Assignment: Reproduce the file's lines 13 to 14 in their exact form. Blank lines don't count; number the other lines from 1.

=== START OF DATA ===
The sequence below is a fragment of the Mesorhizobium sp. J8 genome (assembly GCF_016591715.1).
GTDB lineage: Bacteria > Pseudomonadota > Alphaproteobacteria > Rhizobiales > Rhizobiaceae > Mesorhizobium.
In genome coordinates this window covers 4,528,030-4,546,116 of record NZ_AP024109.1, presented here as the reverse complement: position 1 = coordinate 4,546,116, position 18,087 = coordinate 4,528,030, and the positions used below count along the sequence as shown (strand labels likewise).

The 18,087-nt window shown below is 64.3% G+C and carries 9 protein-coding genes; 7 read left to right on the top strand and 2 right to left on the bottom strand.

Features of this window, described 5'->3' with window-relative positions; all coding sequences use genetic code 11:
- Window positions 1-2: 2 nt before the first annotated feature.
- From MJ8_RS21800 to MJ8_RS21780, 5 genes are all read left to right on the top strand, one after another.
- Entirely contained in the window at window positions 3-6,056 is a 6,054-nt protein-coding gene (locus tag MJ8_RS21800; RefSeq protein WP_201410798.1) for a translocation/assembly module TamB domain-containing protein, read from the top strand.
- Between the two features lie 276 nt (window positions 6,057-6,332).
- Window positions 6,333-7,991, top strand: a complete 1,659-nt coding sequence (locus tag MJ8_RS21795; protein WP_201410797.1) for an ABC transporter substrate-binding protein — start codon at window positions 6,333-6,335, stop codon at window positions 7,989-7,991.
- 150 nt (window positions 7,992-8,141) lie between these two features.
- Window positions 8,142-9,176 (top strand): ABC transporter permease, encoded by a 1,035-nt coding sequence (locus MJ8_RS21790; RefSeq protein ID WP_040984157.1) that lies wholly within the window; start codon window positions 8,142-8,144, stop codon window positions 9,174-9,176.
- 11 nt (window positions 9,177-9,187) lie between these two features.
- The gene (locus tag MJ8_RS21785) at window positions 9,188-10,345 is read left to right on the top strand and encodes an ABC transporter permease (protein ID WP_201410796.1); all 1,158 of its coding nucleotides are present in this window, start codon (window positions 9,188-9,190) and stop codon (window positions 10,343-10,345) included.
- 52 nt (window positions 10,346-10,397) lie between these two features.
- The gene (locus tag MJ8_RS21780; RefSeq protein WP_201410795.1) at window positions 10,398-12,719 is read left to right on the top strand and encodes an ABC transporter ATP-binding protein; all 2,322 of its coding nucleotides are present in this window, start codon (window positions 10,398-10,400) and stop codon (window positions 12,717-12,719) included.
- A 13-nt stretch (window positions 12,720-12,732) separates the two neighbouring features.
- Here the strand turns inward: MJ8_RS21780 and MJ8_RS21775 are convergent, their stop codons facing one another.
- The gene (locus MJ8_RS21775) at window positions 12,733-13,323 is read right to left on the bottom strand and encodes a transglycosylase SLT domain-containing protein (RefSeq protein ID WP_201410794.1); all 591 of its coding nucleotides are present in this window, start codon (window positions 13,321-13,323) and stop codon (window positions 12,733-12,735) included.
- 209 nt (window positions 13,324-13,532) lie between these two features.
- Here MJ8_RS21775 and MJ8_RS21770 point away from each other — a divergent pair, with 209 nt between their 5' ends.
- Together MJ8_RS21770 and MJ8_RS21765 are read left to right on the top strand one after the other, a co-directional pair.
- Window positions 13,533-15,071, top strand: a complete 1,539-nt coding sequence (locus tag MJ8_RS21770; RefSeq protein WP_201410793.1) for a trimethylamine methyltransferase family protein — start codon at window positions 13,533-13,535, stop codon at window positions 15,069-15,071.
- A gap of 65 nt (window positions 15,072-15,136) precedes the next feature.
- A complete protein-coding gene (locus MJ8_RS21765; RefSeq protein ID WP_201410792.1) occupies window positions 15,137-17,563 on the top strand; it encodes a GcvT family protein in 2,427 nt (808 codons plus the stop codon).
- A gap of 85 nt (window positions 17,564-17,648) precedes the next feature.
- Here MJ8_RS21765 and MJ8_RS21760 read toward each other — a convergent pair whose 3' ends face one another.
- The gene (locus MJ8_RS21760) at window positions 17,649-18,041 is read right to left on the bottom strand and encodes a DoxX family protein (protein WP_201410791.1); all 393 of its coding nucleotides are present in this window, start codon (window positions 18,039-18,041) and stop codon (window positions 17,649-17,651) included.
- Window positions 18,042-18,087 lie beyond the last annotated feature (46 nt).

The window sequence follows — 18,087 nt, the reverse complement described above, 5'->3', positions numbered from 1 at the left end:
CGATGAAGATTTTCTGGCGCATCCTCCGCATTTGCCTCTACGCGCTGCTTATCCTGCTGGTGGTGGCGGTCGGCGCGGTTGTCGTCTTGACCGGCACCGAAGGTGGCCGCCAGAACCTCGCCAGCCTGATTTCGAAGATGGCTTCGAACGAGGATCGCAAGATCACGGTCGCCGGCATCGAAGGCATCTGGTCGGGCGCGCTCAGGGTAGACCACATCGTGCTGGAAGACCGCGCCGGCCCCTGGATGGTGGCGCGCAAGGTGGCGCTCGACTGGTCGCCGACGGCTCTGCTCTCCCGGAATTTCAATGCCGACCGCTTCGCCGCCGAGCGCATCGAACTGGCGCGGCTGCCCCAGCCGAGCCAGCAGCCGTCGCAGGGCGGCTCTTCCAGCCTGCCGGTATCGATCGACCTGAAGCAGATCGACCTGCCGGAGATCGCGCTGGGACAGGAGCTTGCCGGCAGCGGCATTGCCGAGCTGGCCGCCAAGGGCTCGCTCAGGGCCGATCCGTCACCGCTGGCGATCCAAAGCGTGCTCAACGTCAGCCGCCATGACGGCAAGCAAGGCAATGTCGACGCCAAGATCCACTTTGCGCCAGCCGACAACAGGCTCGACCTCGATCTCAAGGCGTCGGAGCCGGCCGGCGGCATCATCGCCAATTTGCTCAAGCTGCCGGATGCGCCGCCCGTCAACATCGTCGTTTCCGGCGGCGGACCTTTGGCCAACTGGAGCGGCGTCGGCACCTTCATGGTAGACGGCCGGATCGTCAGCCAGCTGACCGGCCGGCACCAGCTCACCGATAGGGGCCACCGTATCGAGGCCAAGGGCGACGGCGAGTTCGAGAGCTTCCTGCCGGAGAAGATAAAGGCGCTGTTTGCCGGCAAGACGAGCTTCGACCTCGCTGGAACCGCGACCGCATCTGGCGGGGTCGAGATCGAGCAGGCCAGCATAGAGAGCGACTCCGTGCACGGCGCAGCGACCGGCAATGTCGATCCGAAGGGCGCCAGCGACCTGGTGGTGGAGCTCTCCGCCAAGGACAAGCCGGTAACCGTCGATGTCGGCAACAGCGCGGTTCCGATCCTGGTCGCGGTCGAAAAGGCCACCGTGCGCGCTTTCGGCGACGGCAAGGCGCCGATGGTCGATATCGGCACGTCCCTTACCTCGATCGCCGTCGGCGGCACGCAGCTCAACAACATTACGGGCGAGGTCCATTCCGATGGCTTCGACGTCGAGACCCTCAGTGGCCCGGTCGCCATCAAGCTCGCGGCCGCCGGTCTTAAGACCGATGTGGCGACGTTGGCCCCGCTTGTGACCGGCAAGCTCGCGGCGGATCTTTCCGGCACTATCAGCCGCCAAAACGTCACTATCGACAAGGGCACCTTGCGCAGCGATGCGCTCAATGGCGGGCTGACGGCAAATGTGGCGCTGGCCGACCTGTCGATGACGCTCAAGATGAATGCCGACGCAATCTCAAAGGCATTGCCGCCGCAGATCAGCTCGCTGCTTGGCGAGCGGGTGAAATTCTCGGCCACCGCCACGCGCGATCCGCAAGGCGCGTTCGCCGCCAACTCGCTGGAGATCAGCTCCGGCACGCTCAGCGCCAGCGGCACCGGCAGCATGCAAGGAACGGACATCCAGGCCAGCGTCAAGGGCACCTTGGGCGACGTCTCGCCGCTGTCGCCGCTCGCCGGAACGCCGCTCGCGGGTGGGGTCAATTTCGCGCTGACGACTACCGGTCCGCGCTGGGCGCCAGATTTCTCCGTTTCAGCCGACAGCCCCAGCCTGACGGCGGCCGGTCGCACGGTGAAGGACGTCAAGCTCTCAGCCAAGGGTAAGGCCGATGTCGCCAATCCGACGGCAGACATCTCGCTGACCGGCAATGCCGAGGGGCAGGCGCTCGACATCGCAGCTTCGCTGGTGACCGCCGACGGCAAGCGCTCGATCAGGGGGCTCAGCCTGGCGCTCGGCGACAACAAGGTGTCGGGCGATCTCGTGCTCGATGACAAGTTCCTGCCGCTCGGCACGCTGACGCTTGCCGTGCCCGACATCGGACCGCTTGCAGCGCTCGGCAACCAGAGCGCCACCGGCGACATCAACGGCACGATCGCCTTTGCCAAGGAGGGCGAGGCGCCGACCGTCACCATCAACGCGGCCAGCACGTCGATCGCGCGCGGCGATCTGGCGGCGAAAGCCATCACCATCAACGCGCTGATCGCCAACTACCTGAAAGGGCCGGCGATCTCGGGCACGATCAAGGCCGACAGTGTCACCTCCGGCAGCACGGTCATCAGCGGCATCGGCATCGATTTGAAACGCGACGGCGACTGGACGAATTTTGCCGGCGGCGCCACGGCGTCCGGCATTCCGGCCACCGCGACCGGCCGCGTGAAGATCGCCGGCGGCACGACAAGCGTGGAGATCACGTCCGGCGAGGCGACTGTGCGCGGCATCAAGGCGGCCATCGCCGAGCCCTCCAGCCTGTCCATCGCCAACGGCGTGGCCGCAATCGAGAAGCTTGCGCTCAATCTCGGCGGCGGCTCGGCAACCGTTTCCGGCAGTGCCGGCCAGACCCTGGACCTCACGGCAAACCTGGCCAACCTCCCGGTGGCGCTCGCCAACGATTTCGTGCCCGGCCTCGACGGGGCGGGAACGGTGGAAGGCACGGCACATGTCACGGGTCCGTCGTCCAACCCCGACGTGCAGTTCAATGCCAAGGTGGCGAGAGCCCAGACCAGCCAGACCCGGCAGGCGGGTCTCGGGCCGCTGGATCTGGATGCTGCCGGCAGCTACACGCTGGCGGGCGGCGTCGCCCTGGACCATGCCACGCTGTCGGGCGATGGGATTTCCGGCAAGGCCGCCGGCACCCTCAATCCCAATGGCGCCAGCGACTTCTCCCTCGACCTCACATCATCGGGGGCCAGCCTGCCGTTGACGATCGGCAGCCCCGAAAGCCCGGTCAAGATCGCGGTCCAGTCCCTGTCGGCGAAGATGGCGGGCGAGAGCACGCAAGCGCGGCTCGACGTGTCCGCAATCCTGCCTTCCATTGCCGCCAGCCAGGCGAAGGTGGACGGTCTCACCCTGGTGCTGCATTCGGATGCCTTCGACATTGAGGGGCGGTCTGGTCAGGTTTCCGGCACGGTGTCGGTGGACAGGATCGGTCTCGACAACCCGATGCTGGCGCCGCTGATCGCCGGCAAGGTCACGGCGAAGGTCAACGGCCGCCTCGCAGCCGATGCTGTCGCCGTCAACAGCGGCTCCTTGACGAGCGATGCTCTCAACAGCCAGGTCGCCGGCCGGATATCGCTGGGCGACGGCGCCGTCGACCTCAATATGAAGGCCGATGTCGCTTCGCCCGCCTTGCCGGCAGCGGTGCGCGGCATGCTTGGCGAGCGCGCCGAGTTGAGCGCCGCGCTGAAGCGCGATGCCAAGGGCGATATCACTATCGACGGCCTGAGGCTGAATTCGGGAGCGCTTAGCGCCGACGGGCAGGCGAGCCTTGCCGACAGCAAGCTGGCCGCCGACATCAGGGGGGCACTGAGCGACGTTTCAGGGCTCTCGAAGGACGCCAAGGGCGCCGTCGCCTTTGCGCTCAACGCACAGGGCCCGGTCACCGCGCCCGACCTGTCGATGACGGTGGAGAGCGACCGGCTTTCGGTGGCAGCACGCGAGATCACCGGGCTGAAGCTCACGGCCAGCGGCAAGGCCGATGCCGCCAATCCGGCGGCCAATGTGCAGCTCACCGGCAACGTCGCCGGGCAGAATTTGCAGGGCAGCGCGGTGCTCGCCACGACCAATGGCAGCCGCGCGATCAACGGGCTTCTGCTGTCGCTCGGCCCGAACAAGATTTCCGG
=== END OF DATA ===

- 11 nt (window positions 9,177-9,187) lie between these two features.
- The gene (locus tag MJ8_RS21785) at window positions 9,188-10,345 is read left to right on the top strand and encodes an ABC transporter permease (protein ID WP_201410796.1); all 1,158 of its coding nucleotides are present in this window, start codon (window positions 9,188-9,190) and stop codon (window positions 10,343-10,345) included.